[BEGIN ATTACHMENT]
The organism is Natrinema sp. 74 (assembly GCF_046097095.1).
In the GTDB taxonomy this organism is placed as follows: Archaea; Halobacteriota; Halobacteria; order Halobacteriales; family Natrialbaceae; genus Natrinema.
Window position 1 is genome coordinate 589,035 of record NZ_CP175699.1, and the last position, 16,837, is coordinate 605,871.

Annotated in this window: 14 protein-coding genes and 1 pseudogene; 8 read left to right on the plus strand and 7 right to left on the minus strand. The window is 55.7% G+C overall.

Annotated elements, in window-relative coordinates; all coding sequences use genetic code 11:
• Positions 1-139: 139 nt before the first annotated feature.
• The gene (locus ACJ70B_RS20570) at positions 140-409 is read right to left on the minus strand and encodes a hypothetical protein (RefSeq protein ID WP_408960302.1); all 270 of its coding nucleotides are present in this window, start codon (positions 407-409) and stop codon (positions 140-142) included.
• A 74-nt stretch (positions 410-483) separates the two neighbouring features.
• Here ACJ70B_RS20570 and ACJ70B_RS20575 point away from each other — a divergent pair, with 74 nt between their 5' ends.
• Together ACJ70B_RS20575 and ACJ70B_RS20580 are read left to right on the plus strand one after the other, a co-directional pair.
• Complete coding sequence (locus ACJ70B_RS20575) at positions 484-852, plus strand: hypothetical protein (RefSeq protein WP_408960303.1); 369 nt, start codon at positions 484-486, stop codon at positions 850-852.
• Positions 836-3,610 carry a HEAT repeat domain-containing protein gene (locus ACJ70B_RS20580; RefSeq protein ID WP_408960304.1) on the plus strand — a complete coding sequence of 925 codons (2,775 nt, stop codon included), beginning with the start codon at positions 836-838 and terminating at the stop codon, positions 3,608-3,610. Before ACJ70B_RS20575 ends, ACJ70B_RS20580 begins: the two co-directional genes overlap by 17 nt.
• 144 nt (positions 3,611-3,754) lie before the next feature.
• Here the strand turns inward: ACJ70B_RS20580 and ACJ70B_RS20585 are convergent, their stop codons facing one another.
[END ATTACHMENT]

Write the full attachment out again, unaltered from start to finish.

The organism is Natrinema sp. 74 (assembly GCF_046097095.1).
In the GTDB taxonomy this organism is placed as follows: Archaea; Halobacteriota; Halobacteria; order Halobacteriales; family Natrialbaceae; genus Natrinema.
Window position 1 is genome coordinate 589,035 of record NZ_CP175699.1, and the last position, 16,837, is coordinate 605,871.

Annotated in this window: 14 protein-coding genes and 1 pseudogene; 8 read left to right on the plus strand and 7 right to left on the minus strand. The window is 55.7% G+C overall.

Annotated elements, in window-relative coordinates; all coding sequences use genetic code 11:
• Positions 1-139: 139 nt before the first annotated feature.
• The gene (locus ACJ70B_RS20570) at positions 140-409 is read right to left on the minus strand and encodes a hypothetical protein (RefSeq protein ID WP_408960302.1); all 270 of its coding nucleotides are present in this window, start codon (positions 407-409) and stop codon (positions 140-142) included.
• A 74-nt stretch (positions 410-483) separates the two neighbouring features.
• Here ACJ70B_RS20570 and ACJ70B_RS20575 point away from each other — a divergent pair, with 74 nt between their 5' ends.
• Together ACJ70B_RS20575 and ACJ70B_RS20580 are read left to right on the plus strand one after the other, a co-directional pair.
• Complete coding sequence (locus ACJ70B_RS20575) at positions 484-852, plus strand: hypothetical protein (RefSeq protein WP_408960303.1); 369 nt, start codon at positions 484-486, stop codon at positions 850-852.
• Positions 836-3,610 carry a HEAT repeat domain-containing protein gene (locus ACJ70B_RS20580; RefSeq protein ID WP_408960304.1) on the plus strand — a complete coding sequence of 925 codons (2,775 nt, stop codon included), beginning with the start codon at positions 836-838 and terminating at the stop codon, positions 3,608-3,610. Before ACJ70B_RS20575 ends, ACJ70B_RS20580 begins: the two co-directional genes overlap by 17 nt.
• 144 nt (positions 3,611-3,754) lie before the next feature.
• Here the strand turns inward: ACJ70B_RS20580 and ACJ70B_RS20585 are convergent, their stop codons facing one another.